John Akomfrah Edition
Introducing a new, limited edition by John Akfomfrah in support of the Frieze x Deutsche Bank Emerging Curators Fellowship for UK-based Black and POC emerging curators.
This artwork, Our Skin Is a Monument I (2020), which first appeared on the cover of the October 2020 issue of frieze magazine, incorporates a promotional still from Carmen Jones (1954), starring Harry Belafonte and Dorothy Dandridge. The still is placed into a Shirley card, a reference device used since the 1940s in colour-film technology to calibrate skin-colour balance. For decades, Shirley cards only used white models to set their parameters, dramatically affecting how Black skin would be rendered on film.
Our Skin builds on John Akomfrah’s work around monuments since the 1980s, drawing on the poet Caroline Randall Williams’ astonishing essay, ‘My Body is a Confederate Monument’ – first published in The New York Times before it was widely circulated on social media. ‘If there are those who want to remember the legacy of the Confederacy,’ she writes, ‘if they want monuments, well, then, my body is a monument. My skin is a monument.’
This numbered print is part of an authentic, limited edition of an original artwork by John Akomfrah and comes with a certificate of authentication.
Our Skin Is A Monument I
From the series ‘Our Skin Is A Monument’, 2020
Giclée print on Mohawk Superfine White Eggshell paper
420 x 594mm finished size
354 x 464 mm image size
Edition of 250, numbered
Help support diversity in the arts by purchasing this edition. 60% of sales proceeds benefit the Frieze x Deutsche Bank Emerging Curators Fellowship.
Please note this edition is unframed.
UK price includes VAT. Please see our FAQs here for further information and shipping outside of the UK.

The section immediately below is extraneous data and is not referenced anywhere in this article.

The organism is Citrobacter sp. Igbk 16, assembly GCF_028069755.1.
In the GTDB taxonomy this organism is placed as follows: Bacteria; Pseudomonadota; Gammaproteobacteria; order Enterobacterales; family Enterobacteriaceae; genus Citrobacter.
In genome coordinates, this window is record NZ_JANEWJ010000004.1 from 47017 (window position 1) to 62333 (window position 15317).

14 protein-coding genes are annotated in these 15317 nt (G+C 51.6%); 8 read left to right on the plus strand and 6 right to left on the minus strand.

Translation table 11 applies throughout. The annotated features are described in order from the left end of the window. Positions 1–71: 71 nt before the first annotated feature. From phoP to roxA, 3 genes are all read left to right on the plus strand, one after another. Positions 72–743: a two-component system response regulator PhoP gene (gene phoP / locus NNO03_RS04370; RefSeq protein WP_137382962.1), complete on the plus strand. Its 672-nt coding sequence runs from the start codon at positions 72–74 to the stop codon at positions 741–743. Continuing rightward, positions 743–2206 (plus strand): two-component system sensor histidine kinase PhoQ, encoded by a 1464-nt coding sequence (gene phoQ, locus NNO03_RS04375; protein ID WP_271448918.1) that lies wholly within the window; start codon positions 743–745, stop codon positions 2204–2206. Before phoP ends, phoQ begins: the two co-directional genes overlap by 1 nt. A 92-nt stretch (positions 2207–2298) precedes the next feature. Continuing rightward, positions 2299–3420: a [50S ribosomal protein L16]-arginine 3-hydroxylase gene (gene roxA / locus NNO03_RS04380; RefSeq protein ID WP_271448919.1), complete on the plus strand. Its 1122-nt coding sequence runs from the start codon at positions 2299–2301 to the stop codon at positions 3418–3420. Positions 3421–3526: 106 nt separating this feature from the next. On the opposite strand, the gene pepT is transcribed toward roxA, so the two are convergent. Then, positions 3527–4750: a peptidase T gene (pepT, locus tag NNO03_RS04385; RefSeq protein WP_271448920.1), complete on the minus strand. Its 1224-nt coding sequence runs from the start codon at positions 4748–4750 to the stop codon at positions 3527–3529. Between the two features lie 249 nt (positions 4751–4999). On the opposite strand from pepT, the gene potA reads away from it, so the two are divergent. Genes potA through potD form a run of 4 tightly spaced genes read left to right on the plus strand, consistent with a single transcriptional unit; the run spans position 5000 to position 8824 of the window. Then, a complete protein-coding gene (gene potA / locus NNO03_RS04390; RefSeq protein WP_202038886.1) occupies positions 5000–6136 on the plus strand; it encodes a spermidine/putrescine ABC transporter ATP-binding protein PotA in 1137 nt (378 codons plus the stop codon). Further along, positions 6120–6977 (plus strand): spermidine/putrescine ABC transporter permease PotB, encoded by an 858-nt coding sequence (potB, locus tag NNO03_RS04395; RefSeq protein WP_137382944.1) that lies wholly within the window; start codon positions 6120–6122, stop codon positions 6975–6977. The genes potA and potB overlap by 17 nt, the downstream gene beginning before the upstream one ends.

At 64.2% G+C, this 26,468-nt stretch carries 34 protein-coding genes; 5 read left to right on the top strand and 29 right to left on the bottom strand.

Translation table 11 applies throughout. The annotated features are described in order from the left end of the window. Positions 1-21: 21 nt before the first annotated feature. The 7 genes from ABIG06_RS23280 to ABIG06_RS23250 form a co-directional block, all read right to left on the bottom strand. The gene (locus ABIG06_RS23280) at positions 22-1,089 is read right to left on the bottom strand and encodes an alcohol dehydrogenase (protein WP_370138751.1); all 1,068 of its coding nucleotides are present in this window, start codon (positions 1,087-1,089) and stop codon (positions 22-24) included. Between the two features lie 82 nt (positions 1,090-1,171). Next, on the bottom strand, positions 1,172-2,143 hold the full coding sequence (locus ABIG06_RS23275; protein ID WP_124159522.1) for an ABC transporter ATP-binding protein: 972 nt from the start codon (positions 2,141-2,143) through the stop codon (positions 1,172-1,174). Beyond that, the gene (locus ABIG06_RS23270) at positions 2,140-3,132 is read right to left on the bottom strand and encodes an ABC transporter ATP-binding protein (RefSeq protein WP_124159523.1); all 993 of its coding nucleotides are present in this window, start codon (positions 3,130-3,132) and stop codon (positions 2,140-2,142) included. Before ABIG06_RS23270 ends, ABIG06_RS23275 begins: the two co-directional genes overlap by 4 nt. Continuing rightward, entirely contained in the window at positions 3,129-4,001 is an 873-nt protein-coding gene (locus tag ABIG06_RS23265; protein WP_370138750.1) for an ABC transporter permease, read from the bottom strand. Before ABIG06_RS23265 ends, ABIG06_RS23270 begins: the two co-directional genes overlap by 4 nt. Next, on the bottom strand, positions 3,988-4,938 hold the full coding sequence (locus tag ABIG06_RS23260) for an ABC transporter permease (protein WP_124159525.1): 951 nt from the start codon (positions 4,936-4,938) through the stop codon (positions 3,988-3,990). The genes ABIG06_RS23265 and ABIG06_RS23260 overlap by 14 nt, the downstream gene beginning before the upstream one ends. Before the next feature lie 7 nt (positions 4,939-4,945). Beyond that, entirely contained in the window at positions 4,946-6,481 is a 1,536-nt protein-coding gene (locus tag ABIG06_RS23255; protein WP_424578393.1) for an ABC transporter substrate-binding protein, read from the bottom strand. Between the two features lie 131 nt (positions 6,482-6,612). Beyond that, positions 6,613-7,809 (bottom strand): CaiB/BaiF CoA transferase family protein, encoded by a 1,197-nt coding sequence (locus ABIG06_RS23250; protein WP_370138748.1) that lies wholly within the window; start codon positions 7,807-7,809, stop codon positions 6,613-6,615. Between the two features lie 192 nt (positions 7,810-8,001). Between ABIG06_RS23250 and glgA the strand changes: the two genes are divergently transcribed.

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John Akomfrah is an artist and filmmaker. In 1982, he co-founded the Black Audio Film Collective. In 2020, he had exhibitions at Museum Kurhaus Kleve, Germany, and Seattle Art Museum, USA. He lives in London, UK.
Watch an interview with the artist here on frieze.com, where John Akomfrah discusses the origins of the Black Audio Film collective, his recent project exploring the life and times of cultural theorist Stuart Hall and the 'pariah space' of the film essay on television and in the art gallery.
The Frieze x Deutsche Bank Emerging Curators Fellowship is a new programme that helps UK-based emerging Black or POC curators to develop their practice within a renowned public institution through paid placements. The initiative is a collaborative project, bringing together artists and organisations across the non-profit and private sector to increase accessibility, representation and social mobility within the arts.
The inaugural 2020 fellowship will be realised in partnership with Chisenhale Gallery, who have a well-established track record of providing high-quality training and professional development to emerging curators. The fellow will be based at the gallery and gain significant experience across a range of different areas pertaining to Chisenhale Gallery’s ongoing exhibitions and education programme. Upon completing the fellowship, the fellow will have access to additional mentoring sessions with members of the senior Frieze team.
The second fellowship will be realised in partnership with BALTIC Centre for Contemporary Art in Gateshead.
The fellowship will be supported by proceeds from the sale of a protective face mask designed by celebrated British artist Idris Khan. A fund has been set to support the annual fellowship and cover the fellows' salary, travel, research and professional development.
Chisenhale Gallery is a non-profit organisation that is committed to supporting artists and enabling them to realise their most exciting and inspired visions. BALTIC Centre for Contemporary Art's mission is to create greater understanding of the world through outstanding, experimental and inspiring contemporary art which has power, relevance and meaning for individuals and communities. 100% of sales proceeds from the face masks and 60% of sales proceeds from the editions (excluding shipping and taxes) and any donations made up to a total of £45,000 will be donated to Chisenhale Gallery Limited, a registered charity (number 1026175). The following £42,500 raised thereafter will be donated to BALTIC Centre for Contemporary Art, a registered charity (number 1076251). Any proceeds and donations collected thereafter will go towards the Frieze x Deutsche Bank Emerging Curators Fellowship. If you have any queries about the fellowship, the face mask or donations, please click here to view the fellowship FAQs page.